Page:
P&J Column 10.8.17

Can you have a ‘right to be forgotten?’ Well, it seems to have worked for Barry from Eastenders.

Struan Metcalfe, MP for Turriff and East Speyside

Your tireless public servant is on his holibobs, enjoying some well deserved time away from Westminster and taking in the best of all that is Scotland in summer – the weather, the Festivals and, of course, the lingering undercurrent of seasonal disappointment.

But I like to keep up with what number 10 is planning ahead of our return to strong and stable government, and, by Gove, I was bally delighted to read that we’re considering the ‘Right to be Forgotten’ -new legislation which allows the Social-media-savvy more control over the data we post on-line.

This is completely brilliant because I have been known to get extra-pectoral on Bollinger then tweet like Trump on steroids. So the more of my internet footprint I can delete the day after the night before, the better.

My highly-qualified new researcher, Tiffany, tells me this legislation is aimed at helping young people not to ruin their whole lives by making an indelible on-line error of judgement; offering protection to, for example, teenagers who make the mistake of sending pictures of their unmentionables to their school-mates.

I just wish we’d had that when I was a Gordounstoun! I could have used a bit of protection the time I tried to use the Photography Club’s Polaroid One Step to make romantic overtures to head boy Tristam Ticklefeather in the gymnasium. It’s a tricky shot to get without a selfie–mode, and due to my contortions I fell off the vaulting horse and broke my clavicle. But it wasn’t at total wash-out. I won the school prize in photography for my still life ‘The Bruised Nectarine’.

J Fergus Lamont, arts correspondent and author of ‘Writing on the Wall – the Willie Young Story’

Aberdeen continues to be a mecca for the finest events. Glasgow may have held the tittle of European City of Culture, Edinburgh may play host to the largest celebration of the performing arts in the world and Dundee may have a branch of the V&A, but only Aberdeen can boast the Granite City Beard and Moustache Festival. How ground breaking, how inspired, to bring attention to the great artists whose facial hair was intrinsic to their work. I was very much looking forward to exploring the art of Salvador Dali, the theatre of George Bernard Shaw and the music of ZZ Top.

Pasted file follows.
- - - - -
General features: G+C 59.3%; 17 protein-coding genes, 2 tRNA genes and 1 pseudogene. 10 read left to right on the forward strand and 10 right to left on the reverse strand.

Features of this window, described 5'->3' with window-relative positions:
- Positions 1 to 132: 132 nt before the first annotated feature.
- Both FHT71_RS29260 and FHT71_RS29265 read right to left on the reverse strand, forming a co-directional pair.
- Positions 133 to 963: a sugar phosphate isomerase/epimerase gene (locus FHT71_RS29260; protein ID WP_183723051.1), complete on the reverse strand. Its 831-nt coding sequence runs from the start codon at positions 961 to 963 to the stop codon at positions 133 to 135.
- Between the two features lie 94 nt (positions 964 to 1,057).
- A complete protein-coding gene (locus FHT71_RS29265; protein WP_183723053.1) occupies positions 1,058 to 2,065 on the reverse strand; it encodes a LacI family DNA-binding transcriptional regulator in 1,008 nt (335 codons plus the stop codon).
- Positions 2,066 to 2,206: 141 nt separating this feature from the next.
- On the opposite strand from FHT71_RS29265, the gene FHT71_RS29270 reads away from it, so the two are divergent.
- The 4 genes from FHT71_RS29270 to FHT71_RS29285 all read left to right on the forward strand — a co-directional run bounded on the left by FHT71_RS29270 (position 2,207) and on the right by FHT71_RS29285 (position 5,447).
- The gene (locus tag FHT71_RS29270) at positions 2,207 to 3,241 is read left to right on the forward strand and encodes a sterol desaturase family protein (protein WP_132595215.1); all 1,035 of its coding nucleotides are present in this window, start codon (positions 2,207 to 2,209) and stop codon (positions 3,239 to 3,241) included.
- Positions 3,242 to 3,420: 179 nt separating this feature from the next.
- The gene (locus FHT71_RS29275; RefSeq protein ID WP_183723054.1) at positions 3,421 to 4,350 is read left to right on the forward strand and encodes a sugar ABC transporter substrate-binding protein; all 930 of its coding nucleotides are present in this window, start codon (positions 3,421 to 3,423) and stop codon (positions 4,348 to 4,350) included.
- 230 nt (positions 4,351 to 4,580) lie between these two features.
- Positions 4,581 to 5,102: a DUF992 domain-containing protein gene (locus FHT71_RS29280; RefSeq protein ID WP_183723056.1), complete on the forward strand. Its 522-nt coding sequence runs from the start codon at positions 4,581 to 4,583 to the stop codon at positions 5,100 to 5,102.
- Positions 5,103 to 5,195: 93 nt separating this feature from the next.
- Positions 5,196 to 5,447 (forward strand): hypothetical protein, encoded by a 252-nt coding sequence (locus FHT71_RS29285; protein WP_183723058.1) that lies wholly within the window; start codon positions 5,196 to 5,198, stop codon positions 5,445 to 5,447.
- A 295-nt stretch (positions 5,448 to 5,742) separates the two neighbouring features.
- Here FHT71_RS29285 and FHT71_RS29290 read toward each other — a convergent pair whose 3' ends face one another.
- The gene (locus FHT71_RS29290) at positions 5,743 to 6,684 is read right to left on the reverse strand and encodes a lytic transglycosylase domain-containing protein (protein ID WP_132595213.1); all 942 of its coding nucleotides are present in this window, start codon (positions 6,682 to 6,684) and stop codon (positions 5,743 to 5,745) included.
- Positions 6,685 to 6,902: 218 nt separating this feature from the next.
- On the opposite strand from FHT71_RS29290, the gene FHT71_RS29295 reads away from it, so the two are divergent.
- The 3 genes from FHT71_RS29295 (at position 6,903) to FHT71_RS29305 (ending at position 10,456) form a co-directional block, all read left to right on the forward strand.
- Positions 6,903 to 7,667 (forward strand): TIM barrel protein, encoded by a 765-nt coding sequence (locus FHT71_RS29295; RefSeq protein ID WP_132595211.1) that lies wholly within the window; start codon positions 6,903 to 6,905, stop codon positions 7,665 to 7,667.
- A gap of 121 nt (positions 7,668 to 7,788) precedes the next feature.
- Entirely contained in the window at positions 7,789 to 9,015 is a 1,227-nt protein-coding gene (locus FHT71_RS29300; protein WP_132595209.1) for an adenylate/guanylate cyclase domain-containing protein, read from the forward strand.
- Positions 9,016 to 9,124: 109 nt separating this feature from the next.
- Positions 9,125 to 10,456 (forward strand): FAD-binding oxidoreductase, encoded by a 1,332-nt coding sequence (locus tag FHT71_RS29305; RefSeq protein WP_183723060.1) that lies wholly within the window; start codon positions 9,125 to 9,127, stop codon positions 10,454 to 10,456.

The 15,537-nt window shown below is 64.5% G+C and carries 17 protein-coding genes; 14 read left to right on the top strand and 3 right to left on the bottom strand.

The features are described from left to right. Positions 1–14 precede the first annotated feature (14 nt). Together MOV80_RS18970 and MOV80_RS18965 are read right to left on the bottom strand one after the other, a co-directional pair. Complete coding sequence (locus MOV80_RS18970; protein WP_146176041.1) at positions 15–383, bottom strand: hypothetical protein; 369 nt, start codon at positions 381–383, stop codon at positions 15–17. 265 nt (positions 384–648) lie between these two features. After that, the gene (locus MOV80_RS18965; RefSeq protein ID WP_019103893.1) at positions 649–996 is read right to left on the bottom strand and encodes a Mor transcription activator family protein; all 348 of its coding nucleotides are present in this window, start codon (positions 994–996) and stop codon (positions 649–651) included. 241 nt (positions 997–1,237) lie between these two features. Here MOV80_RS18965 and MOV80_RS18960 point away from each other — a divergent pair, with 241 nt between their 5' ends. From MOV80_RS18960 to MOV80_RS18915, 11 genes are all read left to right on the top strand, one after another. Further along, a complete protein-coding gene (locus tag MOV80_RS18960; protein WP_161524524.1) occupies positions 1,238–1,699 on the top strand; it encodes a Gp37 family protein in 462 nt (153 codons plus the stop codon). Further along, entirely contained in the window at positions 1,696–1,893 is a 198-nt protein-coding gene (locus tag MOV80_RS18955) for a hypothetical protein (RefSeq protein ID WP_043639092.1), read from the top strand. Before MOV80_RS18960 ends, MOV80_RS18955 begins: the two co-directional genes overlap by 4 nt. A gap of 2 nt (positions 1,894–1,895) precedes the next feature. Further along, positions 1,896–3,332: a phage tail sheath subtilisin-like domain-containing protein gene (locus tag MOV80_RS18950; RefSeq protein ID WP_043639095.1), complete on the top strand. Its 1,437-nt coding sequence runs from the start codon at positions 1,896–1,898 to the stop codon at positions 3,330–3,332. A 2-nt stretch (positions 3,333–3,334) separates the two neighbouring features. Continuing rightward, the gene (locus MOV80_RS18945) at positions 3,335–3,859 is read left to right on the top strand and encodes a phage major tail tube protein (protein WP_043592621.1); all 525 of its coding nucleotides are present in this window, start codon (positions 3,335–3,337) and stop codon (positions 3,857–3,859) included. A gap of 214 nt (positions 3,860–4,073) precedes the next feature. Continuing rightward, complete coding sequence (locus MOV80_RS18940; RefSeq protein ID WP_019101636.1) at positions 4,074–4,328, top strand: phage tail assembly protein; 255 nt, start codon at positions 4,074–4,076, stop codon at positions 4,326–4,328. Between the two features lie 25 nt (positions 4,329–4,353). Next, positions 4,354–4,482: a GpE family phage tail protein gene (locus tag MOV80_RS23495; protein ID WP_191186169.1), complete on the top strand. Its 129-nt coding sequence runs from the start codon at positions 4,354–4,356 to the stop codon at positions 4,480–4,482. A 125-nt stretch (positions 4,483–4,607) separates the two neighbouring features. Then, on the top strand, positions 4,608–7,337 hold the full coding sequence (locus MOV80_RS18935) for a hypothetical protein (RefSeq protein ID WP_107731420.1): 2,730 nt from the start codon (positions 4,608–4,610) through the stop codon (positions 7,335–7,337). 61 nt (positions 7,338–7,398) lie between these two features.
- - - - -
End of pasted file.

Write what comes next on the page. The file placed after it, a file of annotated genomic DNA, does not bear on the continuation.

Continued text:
I myself have no beard, or moustache, or indeed much hair of any description save the few wisps atop my head, which I have been told give me the air of an octogenarian Art Garfunkel. But inclusiveness is all in the world of the arts, and so, I drew on a small, Chaplinesque moustache in felt tip, and let me tell you, my appearance attracted many wide eyed glances of admiration on the number 18 bus from Kincorth.

On arrival at Aberdeen’s fashionable Parkway Bar and Lounge, I was amazed to see upwards of 200 young people engaged in a far more hedonistic display than I had anticipated. There was quite a cacophony; so, in attempt to alert the organisers to my arrival I raised my arm aloft and shouted “Hi!” This worked well, as all eyes turned upon me and the room fell silent. Regrettably, it seems the event was oversubscribed as I was asked to leave immediately, and upon being marched to the door by one of stewards in a warm and welcoming headlock, I inadvertently got some of his beard unguent in my eyes.

I wept.

Cava Kenny Cordiner, the sports pundit who sets his stall out early doors.

There is an famous saying that says, it says “a lightning bolt never strikes in the same place more than the one time”. I was looking forward to that theory getting disapproved on Saturday night when Usain “lightning” Bolt run in the 100m final. But he never run fast enough, and never won for the first time.

Contraverbially, the boy what won the race has a bit of a repudiation as a drugs cheat. Justin Gatlin was an unpopular winner and got a chorus of booze when he took the title.

Of course, old Kenny is no stranger to receiving a hostel welcome. Back when I was running the Brechin midfield I once got an undeserved red card against Montrose. After that, the crowd singled me out for rough treatment, I was jeered every time the ball come anywhere near me, and I don’t mind saying they made me feel like a total piranha. Needless to say, like the true professional what I am, I rised above the abuse and kept my cool for the full 90 minutes. Then, as the final whistle sounded, I coolly and calmly walked back towards the dressing room, louped the hoarding and clouted as many of the radges as I could get my hands on.

See us live at HMT in ‘Now That’s What I Call Methlick’ – 20 years of Flying Pig. June 2018

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